The American Gothic painting is known around the world as one of the most famous oil paintings. Painted in 1930 by Grant Wood, it currently lives in the Art Institute of Chicago. The American Gothic was inspired by the early 1900’s life and Flemish Renaissance art, which Wood studied in his travels to Europe. However, he painted something closer to what he saw in his everyday life for this piece. Living in Iowa, he incorporated midwestern culture into his work. The inspiration for the painting came when Wood encountered a white house, with a large window in the style known as Carpenter Gothic. Wood sketched it onto an envelope to use as a background for a future painting.
Who Is In The Painting?
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📌 Grant Wood, American Gothic, 1930, Oil on beaverboard, 78 cm × 65.3 cm, Art Institute of Chicago. 🇺🇸 ~ It depicts a farmer standing beside his daughter – often mistakenly interpreted to be his wife. The figures were modeled by Wood's sister Nan Wood Graham and their dentist Dr. Byron McKeeby. The woman is dressed in a colonial print apron evoking 20th-century rural Americana, and the man is holding a pitchfork. The plants on the porch of the house are mother-in-law's tongue and beefsteak begonia, which are the same as the plants in Wood's 1929 portrait of his mother Woman with Plants. ~ Ever seen this painting before?
The characters portrayed in the image are very ambiguous and are open to interpretation. Many speculate about the couple in the painting. Most lands on the assumption the man and woman pictured are supposed to be husband and wife. However, the characters are actually a father-daughter pair, not husband-wife. The individuals pictured are modeled after Wood’s sister, Nan and Wood’s dentist, Dr. Byron McKeeby.
The father and daughter are set in rural America. The woman is in a colonial print apron and her father is holding a pitchfork, wearing overalls. They represent the people who live in the midwest, their expressions meant to be representative of a form of strength. Their faces are stretched longer. In his words, Woods explained that he “imagined that American Gothic people with their faces stretched out long to go with this American Gothic house”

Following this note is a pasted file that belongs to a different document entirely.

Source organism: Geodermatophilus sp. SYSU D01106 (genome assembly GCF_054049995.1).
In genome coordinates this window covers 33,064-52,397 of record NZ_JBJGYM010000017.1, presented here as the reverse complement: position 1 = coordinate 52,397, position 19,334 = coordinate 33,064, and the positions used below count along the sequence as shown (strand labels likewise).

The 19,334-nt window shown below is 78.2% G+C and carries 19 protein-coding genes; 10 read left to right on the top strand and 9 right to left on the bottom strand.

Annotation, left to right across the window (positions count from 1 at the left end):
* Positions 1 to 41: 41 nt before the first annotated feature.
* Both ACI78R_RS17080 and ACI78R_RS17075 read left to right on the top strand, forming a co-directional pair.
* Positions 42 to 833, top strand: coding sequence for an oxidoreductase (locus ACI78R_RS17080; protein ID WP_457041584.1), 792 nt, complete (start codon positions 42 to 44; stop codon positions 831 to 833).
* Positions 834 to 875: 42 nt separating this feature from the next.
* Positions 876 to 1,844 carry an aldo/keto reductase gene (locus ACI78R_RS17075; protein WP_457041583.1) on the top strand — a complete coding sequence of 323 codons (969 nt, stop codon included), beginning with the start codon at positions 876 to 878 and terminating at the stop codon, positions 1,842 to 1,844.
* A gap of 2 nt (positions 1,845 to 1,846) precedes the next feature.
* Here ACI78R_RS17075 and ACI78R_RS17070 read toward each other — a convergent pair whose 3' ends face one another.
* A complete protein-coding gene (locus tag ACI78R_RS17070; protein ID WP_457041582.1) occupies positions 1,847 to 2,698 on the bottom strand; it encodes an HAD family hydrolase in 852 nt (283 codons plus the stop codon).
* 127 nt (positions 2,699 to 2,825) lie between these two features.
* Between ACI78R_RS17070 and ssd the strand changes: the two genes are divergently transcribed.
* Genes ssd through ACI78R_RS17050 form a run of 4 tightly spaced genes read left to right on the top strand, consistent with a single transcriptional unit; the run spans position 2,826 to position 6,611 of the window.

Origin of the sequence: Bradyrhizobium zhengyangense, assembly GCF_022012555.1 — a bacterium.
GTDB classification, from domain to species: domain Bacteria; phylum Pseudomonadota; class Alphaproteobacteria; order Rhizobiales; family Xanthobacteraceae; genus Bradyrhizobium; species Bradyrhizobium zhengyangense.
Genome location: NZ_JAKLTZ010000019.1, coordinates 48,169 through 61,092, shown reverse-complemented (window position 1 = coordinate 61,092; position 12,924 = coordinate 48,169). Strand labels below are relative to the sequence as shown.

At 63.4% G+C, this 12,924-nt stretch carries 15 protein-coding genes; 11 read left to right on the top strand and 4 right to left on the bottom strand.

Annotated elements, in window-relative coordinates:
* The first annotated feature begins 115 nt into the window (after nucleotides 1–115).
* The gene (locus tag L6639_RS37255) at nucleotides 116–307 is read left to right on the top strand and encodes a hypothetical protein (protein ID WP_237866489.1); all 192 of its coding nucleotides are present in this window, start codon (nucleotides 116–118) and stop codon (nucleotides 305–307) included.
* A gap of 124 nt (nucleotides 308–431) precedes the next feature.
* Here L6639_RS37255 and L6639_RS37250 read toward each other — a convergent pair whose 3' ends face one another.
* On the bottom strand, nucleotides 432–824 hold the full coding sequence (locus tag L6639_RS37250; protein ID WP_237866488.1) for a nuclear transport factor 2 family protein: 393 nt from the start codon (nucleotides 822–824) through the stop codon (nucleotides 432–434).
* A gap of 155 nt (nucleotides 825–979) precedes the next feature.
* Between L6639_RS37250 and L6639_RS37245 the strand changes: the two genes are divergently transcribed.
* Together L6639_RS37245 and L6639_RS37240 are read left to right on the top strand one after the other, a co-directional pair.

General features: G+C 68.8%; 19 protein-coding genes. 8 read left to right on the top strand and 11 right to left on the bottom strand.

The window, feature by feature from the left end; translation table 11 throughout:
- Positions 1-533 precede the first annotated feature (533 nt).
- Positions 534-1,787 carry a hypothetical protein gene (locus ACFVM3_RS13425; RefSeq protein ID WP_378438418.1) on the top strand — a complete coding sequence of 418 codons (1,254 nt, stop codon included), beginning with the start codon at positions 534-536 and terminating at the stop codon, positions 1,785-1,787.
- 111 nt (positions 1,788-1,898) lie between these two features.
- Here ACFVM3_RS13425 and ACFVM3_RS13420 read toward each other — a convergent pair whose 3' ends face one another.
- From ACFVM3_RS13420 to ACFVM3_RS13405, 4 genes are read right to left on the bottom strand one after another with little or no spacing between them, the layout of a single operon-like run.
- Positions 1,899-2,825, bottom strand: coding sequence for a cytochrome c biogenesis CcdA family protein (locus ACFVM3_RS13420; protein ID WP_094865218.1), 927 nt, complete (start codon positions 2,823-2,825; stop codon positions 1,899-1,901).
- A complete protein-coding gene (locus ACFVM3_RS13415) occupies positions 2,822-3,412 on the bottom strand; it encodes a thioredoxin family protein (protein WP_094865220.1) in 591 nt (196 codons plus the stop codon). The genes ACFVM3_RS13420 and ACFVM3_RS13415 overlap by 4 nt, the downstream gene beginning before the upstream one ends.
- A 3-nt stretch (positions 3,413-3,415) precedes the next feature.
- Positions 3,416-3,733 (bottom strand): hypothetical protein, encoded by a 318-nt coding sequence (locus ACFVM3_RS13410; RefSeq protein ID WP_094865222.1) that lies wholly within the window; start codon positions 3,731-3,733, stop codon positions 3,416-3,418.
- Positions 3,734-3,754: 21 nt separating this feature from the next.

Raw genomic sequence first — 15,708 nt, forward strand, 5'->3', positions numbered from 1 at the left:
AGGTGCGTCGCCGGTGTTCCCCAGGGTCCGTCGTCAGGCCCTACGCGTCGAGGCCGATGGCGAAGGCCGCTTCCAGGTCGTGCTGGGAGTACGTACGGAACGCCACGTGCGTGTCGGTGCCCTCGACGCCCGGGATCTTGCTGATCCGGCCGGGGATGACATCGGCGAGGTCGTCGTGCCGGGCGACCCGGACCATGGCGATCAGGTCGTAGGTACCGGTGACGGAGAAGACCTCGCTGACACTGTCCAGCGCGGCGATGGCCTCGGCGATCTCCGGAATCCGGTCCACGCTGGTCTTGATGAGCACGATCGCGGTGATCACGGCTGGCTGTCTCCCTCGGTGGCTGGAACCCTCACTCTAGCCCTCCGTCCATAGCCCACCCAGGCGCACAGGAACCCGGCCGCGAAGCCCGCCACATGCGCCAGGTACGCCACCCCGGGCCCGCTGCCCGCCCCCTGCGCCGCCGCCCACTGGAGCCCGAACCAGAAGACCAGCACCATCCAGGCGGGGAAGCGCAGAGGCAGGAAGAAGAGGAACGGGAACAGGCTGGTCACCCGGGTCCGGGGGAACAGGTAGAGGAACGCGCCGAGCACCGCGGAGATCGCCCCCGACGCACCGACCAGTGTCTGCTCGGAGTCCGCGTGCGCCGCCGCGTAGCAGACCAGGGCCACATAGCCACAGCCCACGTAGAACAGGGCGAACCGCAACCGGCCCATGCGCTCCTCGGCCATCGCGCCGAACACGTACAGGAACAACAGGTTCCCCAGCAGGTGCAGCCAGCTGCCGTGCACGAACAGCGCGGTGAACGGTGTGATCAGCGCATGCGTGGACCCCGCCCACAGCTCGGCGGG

Grant Wood was still an aspiring artist when he painted the American Gothic. He was 39-years-old, living in an attic funeral home carriage house with his mom and sister in Cedar Rapids, Iowa. As to be expected, he experienced backlash for the painting. His fellow Iowans weren’t thrilled for being portrayed as grim and stiff. However, that wasn’t quite the way Wood wanted them to interpret his painting.
So What Does It Stand For?
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Grant Wood’s American Gothic painting has been combed over for meaning relentlessly throughout history. Some believed it to be a satire of rural life. Wood, however, rarely chimed in on the conversation about his piece. He did give a few thoughts on the piece, saying that it represented survivors of the Great Depression. He wasn’t trying to feed into pop culture’s view of rural life, instead, he wanted to honor it.
He also wanted to show the reflection of those living the American Gothic life had with their lifestyle and their homes. Some critics believed the painting is a satire of rural life. Either way, the sustained ambiguity has increased the painting’s appeal throughout time. It gives everyone a chance to decipher what they think of it. But, we may never truly know exactly what Grant Wood had in mind.